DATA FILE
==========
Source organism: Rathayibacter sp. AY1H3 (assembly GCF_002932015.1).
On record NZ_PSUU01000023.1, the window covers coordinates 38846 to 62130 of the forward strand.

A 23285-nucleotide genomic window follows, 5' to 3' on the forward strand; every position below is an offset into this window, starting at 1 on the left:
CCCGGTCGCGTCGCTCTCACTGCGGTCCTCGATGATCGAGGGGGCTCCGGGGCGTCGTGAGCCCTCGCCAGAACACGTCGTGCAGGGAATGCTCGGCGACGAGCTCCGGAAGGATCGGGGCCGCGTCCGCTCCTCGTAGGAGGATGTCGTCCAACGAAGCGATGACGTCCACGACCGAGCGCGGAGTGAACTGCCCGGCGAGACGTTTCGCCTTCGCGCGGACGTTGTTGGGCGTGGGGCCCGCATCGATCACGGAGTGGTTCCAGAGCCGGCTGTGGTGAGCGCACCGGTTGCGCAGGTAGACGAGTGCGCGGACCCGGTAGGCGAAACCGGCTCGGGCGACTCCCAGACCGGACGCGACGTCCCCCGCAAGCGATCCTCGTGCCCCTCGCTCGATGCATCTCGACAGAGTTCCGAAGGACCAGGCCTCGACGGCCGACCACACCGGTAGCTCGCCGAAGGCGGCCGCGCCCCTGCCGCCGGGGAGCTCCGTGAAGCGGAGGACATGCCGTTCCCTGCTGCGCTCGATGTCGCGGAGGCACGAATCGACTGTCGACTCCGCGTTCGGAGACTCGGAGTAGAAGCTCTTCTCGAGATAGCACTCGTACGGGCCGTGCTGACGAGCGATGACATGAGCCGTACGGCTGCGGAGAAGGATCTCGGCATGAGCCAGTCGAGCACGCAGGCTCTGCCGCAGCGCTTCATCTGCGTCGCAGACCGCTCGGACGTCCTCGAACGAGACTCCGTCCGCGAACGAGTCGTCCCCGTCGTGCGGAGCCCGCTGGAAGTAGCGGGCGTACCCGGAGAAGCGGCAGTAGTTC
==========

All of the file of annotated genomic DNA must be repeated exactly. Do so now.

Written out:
Source organism: Rathayibacter sp. AY1H3 (assembly GCF_002932015.1).
On record NZ_PSUU01000023.1, the window covers coordinates 38846 to 62130 of the forward strand.

A 23285-nucleotide genomic window follows, 5' to 3' on the forward strand; every position below is an offset into this window, starting at 1 on the left:
CCCGGTCGCGTCGCTCTCACTGCGGTCCTCGATGATCGAGGGGGCTCCGGGGCGTCGTGAGCCCTCGCCAGAACACGTCGTGCAGGGAATGCTCGGCGACGAGCTCCGGAAGGATCGGGGCCGCGTCCGCTCCTCGTAGGAGGATGTCGTCCAACGAAGCGATGACGTCCACGACCGAGCGCGGAGTGAACTGCCCGGCGAGACGTTTCGCCTTCGCGCGGACGTTGTTGGGCGTGGGGCCCGCATCGATCACGGAGTGGTTCCAGAGCCGGCTGTGGTGAGCGCACCGGTTGCGCAGGTAGACGAGTGCGCGGACCCGGTAGGCGAAACCGGCTCGGGCGACTCCCAGACCGGACGCGACGTCCCCCGCAAGCGATCCTCGTGCCCCTCGCTCGATGCATCTCGACAGAGTTCCGAAGGACCAGGCCTCGACGGCCGACCACACCGGTAGCTCGCCGAAGGCGGCCGCGCCCCTGCCGCCGGGGAGCTCCGTGAAGCGGAGGACATGCCGTTCCCTGCTGCGCTCGATGTCGCGGAGGCACGAATCGACTGTCGACTCCGCGTTCGGAGACTCGGAGTAGAAGCTCTTCTCGAGATAGCACTCGTACGGGCCGTGCTGACGAGCGATGACATGAGCCGTACGGCTGCGGAGAAGGATCTCGGCATGAGCCAGTCGAGCACGCAGGCTCTGCCGCAGCGCTTCATCTGCGTCGCAGACCGCTCGGACGTCCTCGAACGAGACTCCGTCCGCGAACGAGTCGTCCCCGTCGTGCGGAGCCCGCTGGAAGTAGCGGGCGTACCCGGAGAAGCGGCAGTAGTTC